Maybe the risk is no worse than you would have with any other established 39-year-old reliever, which is to say, a ton.
To no one's surprise, ESPN's Keith Law hates the Nathan deal. Though he writes as if the Tigers are done with the rebuilding of their bullpen, which is, well, stupid. No way in Hell is Dave Dombrowski done.
Tigers make a mistake in strategy
Keith Law, ESPN Insider
Viewed in a vacuum, the Tigers just misdiagnosed their bullpen problem as an isolated issue with the ninth inning rather than a lack of depth or quality across the board. Signing Joe Nathan to a two-year deal isn't excessive, as he probably has at least that many years of production left in the tank. But Nathan has started to lose velocity and had to shift to heavier usage of his slider as a result, and he's a traditional, one-inning, break-glass-only-in-case-of-save-situation closer, the kind of player usage foisted on us by a stupid stat invented by a writer decades ago. I hope Nathan sends Jerome Holtzman's heirs a fruit basket.
At Motor City Bengals, Matt Snyder looks at the Tigers' bullpen as a whole after the Nathan signing. It gave me shivers down my spine. Please, please, please, Mr. Dombrowski! Bring us a setup man or two!
Where the Detroit Tigers Bullpen Stands With Joe Nathan in the Mix
Matt Snyder, Motor City Bengals
It seems like pitchers such as Coke, Krol, Putkonen, Evan Reed, and Jose Ortega should be battling for two spots not four, but, as it stands now, more than half of the pen stands to be comprised of those fringy type guys.
At the very least, Nathan makes Dayn Perry's list of closers who, when combined, make the 'perfect reliever.'
Creating baseball's perfect reliever
Dayn Perry, CBS Sports
Joe Nathan's stamina
This past season, Nathan was tied for third in MLB with 27 appearances on zero days' rest -- or more than 40 percent of his overall appearances. Twice in 2013 he pitched four straight days, and on three other occasions he pitched three straight days. As well, 2013 marked the seventh time in Nathan's career that he pitched at least 20 times on zero days' rest. Keep in mind that, since Nathan is a closer, those are largely high-leverage, high-stress innings he's throwing.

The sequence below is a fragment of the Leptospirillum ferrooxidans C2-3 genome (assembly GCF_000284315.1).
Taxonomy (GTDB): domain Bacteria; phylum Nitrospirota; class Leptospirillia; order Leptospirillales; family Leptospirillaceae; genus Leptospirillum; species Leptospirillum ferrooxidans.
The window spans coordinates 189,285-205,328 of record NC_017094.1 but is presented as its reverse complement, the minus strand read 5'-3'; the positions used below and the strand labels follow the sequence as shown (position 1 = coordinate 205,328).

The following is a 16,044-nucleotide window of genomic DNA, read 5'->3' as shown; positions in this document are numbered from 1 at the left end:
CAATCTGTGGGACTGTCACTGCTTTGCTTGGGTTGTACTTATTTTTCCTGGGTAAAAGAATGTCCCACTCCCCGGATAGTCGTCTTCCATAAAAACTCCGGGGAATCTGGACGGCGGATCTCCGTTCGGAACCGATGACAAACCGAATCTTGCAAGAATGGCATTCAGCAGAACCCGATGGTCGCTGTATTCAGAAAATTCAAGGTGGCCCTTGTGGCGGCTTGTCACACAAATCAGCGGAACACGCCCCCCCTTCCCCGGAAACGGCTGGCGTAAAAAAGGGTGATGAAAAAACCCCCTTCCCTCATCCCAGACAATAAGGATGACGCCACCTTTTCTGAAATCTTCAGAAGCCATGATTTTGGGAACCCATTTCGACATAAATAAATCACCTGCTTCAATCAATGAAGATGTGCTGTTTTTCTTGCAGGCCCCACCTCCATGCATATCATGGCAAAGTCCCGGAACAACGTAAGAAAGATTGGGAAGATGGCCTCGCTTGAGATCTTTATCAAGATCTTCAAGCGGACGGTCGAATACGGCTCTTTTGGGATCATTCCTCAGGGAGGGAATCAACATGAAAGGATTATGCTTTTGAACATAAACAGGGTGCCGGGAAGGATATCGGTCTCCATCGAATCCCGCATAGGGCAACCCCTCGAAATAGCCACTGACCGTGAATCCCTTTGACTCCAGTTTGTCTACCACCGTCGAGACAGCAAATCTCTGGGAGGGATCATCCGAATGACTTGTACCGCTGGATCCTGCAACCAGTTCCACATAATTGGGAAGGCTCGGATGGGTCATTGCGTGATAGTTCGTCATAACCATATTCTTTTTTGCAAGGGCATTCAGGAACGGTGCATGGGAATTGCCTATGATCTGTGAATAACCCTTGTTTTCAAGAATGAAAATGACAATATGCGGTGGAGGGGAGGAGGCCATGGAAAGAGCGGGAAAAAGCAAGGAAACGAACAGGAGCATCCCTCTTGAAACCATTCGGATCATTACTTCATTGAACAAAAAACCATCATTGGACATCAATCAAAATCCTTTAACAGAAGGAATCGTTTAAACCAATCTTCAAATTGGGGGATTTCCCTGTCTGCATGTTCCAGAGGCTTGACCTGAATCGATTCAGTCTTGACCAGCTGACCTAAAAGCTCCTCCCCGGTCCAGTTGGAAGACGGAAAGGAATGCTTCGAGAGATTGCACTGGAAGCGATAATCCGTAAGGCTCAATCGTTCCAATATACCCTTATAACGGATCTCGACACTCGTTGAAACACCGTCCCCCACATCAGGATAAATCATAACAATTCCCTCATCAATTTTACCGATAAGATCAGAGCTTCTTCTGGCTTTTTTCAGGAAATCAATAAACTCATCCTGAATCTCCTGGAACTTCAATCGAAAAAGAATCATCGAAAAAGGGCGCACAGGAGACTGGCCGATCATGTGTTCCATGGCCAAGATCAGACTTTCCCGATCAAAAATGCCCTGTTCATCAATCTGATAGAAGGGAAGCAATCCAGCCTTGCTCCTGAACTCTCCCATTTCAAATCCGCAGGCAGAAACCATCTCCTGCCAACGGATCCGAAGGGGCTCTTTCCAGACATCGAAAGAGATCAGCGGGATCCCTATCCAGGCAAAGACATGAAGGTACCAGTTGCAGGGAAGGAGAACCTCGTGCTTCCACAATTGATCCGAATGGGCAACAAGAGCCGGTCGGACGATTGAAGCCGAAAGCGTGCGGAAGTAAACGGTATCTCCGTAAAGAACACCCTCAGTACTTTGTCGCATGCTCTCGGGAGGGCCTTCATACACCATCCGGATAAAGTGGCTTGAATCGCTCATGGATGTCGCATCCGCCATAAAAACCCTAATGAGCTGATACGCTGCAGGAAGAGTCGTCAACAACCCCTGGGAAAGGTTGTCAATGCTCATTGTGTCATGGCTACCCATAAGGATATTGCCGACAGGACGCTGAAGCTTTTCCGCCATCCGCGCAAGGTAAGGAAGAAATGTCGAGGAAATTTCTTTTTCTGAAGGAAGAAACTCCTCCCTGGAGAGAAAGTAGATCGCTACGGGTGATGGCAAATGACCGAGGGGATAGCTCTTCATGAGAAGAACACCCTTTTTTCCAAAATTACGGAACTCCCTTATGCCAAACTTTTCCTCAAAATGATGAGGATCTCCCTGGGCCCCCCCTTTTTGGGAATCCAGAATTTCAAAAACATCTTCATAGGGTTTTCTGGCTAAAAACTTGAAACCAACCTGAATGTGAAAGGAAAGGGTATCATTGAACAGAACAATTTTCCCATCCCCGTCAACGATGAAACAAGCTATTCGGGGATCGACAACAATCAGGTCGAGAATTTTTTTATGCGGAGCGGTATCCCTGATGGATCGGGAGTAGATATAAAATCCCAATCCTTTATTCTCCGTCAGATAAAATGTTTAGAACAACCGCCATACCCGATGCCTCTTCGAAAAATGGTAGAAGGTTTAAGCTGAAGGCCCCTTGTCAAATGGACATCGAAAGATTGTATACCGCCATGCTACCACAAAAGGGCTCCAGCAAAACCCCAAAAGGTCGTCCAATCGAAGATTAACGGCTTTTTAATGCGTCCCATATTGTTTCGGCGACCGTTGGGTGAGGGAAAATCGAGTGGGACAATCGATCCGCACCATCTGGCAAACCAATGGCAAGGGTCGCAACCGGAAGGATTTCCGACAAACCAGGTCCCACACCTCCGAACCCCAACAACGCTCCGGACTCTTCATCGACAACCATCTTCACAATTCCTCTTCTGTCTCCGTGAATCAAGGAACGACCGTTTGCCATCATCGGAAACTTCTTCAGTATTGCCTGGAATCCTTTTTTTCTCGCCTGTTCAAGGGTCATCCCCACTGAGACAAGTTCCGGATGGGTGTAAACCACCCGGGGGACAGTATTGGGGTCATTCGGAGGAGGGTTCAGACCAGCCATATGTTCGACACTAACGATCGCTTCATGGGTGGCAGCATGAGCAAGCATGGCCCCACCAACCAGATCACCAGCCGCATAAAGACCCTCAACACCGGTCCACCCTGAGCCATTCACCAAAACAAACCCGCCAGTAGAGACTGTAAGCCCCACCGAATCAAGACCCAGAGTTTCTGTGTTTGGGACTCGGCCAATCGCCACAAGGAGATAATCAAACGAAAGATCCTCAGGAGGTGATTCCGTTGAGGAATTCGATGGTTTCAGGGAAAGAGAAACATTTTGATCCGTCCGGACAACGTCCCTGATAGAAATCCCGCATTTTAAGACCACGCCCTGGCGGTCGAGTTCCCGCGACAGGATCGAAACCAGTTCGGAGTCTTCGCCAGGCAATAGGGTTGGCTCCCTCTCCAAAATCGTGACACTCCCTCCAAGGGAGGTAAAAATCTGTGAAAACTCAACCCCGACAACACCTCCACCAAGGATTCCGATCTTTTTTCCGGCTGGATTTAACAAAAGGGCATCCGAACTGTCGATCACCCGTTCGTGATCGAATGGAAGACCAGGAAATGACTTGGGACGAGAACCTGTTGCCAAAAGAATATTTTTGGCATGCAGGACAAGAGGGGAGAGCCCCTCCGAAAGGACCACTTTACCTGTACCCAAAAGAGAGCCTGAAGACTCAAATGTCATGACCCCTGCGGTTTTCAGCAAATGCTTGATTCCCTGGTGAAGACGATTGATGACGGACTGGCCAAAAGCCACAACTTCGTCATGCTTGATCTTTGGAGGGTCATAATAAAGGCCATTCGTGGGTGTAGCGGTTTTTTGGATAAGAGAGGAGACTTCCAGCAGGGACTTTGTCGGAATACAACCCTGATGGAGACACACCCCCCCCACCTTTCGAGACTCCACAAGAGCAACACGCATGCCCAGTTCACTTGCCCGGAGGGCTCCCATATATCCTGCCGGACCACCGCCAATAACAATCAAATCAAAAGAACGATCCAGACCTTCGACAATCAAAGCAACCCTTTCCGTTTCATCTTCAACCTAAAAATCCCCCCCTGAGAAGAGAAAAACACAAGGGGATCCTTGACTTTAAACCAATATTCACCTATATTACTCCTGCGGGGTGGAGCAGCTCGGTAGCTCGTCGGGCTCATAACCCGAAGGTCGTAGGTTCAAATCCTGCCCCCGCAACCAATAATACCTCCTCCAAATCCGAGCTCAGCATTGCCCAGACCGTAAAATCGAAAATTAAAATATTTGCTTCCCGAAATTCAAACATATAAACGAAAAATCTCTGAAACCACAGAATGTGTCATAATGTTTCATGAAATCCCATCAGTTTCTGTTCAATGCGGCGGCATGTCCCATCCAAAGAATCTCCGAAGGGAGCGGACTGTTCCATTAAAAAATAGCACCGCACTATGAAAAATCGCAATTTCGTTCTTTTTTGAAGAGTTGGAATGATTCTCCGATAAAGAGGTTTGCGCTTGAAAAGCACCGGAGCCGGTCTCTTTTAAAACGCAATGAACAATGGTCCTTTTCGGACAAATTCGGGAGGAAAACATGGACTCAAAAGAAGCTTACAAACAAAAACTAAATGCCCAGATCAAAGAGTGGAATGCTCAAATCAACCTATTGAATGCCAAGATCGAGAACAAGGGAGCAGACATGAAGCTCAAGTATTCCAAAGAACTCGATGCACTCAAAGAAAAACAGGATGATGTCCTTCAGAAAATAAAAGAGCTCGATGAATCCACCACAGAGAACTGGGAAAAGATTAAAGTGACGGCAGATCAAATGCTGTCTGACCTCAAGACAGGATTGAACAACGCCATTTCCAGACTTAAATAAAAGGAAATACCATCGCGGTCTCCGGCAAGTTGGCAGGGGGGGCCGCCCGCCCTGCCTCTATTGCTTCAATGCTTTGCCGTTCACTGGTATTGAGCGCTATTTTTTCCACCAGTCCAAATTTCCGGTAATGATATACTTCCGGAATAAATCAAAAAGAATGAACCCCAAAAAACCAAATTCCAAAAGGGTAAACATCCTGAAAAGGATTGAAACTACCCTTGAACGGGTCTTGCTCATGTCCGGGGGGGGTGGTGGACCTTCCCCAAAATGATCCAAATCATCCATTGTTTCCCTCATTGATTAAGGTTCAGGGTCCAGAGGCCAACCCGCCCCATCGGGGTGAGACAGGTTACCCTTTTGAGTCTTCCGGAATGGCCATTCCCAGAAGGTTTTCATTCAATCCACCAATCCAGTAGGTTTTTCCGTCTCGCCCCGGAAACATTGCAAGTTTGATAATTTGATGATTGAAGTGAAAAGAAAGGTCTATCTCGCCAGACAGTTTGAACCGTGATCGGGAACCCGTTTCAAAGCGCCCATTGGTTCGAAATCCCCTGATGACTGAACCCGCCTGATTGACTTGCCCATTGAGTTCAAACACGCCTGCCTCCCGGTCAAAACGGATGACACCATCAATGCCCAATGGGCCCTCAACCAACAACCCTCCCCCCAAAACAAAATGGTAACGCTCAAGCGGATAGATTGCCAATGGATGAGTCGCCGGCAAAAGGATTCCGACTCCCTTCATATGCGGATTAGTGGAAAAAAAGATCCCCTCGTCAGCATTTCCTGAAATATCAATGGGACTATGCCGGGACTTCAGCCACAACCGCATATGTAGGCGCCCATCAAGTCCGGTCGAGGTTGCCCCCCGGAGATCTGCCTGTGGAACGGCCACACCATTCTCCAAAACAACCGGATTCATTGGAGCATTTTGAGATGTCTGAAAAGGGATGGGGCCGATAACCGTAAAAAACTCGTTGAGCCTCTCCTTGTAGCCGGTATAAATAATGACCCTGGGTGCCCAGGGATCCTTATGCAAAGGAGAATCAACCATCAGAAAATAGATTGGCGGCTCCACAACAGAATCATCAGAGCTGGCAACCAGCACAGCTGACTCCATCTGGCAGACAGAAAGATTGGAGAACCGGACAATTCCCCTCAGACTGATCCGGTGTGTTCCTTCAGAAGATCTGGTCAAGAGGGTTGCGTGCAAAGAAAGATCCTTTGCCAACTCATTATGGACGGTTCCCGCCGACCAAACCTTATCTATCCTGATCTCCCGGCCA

When sabernetric guru Lee Panas at Tiger Tales likes a free agent signing, and he approves of the Nathan deal, that's a very good sign.
Tigers Sign Joe Nathan to be Closer
Lee Panas, Tiger Tales
The best thing about Nathan is that he has been consistently dominant since 2003 other than missing 2010 due to Tommy John surgery and struggling to recover in 2011. In fact, only three pitchers - Mariano Rivera, Trevor Hoffman and Goose Gossage have higher lifetime WPAs than Nathan. That is some impressive company.
And no link dump is complete without adding Rogo's latest at Tiger Snark. He's become
a little slightly kinda completely unhinged by the Fister trade. In other words, he's preaching to the choir.
Trading Doug Fister: The Five Stages of Grief
Scott Rogowski, Tiger Snark
Stage Three: BargainingIt can’t be that bad, right? There has to be a logical reason for this. Maybe this
Ricky BobbyRobbie Ray kid is a stud and only Dombrowski is shrewd enough to realize it. Maybe EVERY NATIONAL WRITER in America is wrong and the Tigers didn’t get royally screwed here. Hey, look! Kurt’s trying to put a positive spin on this horseshit! Sure, nothing makes him happier than telling Tigers fans that they're wrong, but maybe it’s not so bad?